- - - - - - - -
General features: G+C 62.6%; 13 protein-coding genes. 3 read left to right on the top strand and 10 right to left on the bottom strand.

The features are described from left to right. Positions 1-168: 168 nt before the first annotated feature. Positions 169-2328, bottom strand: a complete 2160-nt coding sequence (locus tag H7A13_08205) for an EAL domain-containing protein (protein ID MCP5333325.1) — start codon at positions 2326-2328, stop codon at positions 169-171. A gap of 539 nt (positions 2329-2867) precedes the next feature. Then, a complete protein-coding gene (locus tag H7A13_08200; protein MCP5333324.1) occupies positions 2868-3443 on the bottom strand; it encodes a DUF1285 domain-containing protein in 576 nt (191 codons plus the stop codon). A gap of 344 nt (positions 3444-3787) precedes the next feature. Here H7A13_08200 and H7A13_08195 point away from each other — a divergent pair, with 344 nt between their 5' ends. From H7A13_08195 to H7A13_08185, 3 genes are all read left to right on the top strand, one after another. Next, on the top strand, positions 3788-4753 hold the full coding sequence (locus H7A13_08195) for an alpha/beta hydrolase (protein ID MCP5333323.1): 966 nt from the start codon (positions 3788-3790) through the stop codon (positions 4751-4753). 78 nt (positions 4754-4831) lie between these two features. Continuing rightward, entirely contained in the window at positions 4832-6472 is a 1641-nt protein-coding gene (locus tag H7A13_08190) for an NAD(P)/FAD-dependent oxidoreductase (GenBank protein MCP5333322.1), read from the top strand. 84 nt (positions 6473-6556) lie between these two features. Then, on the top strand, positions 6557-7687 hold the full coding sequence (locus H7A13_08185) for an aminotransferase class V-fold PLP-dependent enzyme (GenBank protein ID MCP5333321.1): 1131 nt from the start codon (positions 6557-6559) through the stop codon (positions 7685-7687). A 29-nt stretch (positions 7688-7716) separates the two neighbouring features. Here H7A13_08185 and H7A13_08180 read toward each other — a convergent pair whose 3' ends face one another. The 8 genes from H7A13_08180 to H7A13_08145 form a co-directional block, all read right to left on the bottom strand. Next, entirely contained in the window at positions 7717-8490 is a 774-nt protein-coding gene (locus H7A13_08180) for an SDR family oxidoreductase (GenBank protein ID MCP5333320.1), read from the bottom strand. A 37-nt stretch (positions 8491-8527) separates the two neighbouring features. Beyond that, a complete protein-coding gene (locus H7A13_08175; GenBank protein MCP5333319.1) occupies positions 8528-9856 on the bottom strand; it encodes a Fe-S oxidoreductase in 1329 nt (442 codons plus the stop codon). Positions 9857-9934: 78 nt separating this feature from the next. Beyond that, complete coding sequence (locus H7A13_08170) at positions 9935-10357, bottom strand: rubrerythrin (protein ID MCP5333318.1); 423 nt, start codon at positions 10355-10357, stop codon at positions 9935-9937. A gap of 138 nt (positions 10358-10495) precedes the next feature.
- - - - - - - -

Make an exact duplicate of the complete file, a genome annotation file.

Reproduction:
General features: G+C 62.6%; 13 protein-coding genes. 3 read left to right on the top strand and 10 right to left on the bottom strand.

The features are described from left to right. Positions 1-168: 168 nt before the first annotated feature. Positions 169-2328, bottom strand: a complete 2160-nt coding sequence (locus tag H7A13_08205) for an EAL domain-containing protein (protein ID MCP5333325.1) — start codon at positions 2326-2328, stop codon at positions 169-171. A gap of 539 nt (positions 2329-2867) precedes the next feature. Then, a complete protein-coding gene (locus tag H7A13_08200; protein MCP5333324.1) occupies positions 2868-3443 on the bottom strand; it encodes a DUF1285 domain-containing protein in 576 nt (191 codons plus the stop codon). A gap of 344 nt (positions 3444-3787) precedes the next feature. Here H7A13_08200 and H7A13_08195 point away from each other — a divergent pair, with 344 nt between their 5' ends. From H7A13_08195 to H7A13_08185, 3 genes are all read left to right on the top strand, one after another. Next, on the top strand, positions 3788-4753 hold the full coding sequence (locus H7A13_08195) for an alpha/beta hydrolase (protein ID MCP5333323.1): 966 nt from the start codon (positions 3788-3790) through the stop codon (positions 4751-4753). 78 nt (positions 4754-4831) lie between these two features. Continuing rightward, entirely contained in the window at positions 4832-6472 is a 1641-nt protein-coding gene (locus tag H7A13_08190) for an NAD(P)/FAD-dependent oxidoreductase (GenBank protein MCP5333322.1), read from the top strand. 84 nt (positions 6473-6556) lie between these two features. Then, on the top strand, positions 6557-7687 hold the full coding sequence (locus H7A13_08185) for an aminotransferase class V-fold PLP-dependent enzyme (GenBank protein ID MCP5333321.1): 1131 nt from the start codon (positions 6557-6559) through the stop codon (positions 7685-7687). A 29-nt stretch (positions 7688-7716) separates the two neighbouring features. Here H7A13_08185 and H7A13_08180 read toward each other — a convergent pair whose 3' ends face one another. The 8 genes from H7A13_08180 to H7A13_08145 form a co-directional block, all read right to left on the bottom strand. Next, entirely contained in the window at positions 7717-8490 is a 774-nt protein-coding gene (locus H7A13_08180) for an SDR family oxidoreductase (GenBank protein ID MCP5333320.1), read from the bottom strand. A 37-nt stretch (positions 8491-8527) separates the two neighbouring features. Beyond that, a complete protein-coding gene (locus H7A13_08175; GenBank protein MCP5333319.1) occupies positions 8528-9856 on the bottom strand; it encodes a Fe-S oxidoreductase in 1329 nt (442 codons plus the stop codon). Positions 9857-9934: 78 nt separating this feature from the next. Beyond that, complete coding sequence (locus H7A13_08170) at positions 9935-10357, bottom strand: rubrerythrin (protein ID MCP5333318.1); 423 nt, start codon at positions 10355-10357, stop codon at positions 9935-9937. A gap of 138 nt (positions 10358-10495) precedes the next feature.